But generally speaking, it is hardly consistent for legislators to proclaim their affection for the doctrine of enumerated powers in general, and Lopez in particular, and then to turn around and push legislation which violates the spirit and the letter of both. Such behavior certainly undermines Republicans' claim that they are serious about restoring the federal government to its constitutional role ... In Conan Doyle's famous story, it was the fact that the dog didn't bark that allowed Sherlock Holmes to solve the mystery. The dog that hasn't barked in the debate over the Partial Birth Abortion Ban Act is the limited power of the federal government to pass legislation based primarily on one group's moral views. What mystery does this silence solve? Alas, in our case it is no mystery at all. The dog has not barked because the political classes, on both the left and the right, have no interest in limiting the power of the federal government when limitations might constrain their own actions.I think partial-birth is barbaric, but I also think this law, if it passes the Senate, will and should be struck down.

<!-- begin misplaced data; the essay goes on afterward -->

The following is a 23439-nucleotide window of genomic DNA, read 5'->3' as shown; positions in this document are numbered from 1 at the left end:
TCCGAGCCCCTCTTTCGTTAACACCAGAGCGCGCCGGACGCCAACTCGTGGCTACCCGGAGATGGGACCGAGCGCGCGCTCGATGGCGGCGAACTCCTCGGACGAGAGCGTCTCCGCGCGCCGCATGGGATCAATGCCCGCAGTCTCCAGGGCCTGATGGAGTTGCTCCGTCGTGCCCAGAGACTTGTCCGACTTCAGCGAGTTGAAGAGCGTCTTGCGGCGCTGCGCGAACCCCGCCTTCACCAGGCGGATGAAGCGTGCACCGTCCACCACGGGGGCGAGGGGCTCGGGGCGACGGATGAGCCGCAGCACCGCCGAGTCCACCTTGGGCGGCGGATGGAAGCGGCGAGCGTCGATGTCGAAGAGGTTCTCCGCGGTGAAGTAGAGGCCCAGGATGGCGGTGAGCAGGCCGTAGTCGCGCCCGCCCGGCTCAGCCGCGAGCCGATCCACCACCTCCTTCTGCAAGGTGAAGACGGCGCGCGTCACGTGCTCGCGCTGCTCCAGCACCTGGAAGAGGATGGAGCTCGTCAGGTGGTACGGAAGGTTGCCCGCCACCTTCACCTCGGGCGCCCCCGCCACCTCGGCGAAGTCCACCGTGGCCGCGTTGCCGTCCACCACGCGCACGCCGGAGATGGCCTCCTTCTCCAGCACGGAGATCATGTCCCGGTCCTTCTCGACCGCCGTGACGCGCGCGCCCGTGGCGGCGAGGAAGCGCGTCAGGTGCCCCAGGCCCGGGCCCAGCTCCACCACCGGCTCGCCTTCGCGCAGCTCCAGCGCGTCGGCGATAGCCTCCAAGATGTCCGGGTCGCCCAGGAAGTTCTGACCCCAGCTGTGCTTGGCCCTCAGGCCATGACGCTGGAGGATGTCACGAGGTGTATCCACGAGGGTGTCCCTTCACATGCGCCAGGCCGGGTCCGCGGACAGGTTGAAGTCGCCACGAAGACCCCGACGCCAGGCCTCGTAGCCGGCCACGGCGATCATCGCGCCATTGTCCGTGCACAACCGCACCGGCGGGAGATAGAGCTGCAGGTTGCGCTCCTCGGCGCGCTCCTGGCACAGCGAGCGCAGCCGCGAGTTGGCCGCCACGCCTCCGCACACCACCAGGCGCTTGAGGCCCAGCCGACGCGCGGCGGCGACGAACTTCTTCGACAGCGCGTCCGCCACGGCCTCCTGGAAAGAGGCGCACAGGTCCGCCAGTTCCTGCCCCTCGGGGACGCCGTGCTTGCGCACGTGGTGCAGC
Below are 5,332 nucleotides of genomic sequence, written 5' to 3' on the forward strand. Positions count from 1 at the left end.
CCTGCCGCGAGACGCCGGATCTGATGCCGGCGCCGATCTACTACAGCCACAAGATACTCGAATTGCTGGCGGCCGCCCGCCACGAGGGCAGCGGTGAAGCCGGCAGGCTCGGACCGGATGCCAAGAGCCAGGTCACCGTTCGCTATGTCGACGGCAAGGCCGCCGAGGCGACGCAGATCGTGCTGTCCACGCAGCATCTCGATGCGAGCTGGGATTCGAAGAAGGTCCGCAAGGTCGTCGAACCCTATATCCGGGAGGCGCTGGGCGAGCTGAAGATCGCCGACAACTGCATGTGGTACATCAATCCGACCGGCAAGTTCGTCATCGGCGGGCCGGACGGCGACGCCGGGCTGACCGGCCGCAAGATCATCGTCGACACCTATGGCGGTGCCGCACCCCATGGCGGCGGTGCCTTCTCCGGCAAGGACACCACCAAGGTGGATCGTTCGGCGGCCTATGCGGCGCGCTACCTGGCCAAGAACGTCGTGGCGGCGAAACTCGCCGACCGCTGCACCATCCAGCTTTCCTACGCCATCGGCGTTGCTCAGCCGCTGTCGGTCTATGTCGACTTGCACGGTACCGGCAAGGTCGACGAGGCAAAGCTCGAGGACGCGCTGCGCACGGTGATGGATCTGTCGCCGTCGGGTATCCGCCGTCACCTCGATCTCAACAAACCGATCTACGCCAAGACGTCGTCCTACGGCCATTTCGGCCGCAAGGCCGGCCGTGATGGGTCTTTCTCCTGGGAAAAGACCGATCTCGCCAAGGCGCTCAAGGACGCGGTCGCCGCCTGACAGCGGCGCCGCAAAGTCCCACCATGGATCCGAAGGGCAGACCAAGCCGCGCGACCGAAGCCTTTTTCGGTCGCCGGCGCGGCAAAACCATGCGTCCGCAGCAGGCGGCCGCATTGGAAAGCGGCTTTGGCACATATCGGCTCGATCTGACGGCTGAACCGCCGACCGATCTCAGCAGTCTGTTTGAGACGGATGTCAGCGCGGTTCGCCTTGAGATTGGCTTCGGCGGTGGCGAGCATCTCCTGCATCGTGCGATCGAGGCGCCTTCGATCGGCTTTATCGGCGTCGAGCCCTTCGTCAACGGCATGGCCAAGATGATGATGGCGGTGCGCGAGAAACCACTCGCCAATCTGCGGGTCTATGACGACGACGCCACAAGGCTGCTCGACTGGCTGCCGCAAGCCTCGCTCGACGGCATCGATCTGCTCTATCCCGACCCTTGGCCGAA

Thursday, June 05, 2003
The A-Word: We rarely have anything to say about this hot-button issue here, but now that the House has again passed a "partial-birth abortion" ban, it's news again. But what can one say about it? The federalists, I think, are on the strongest legal ground, as you can see in this article by Dave Kopel and some other dude. The crux, for the Republicans pushing the ban, is consistency: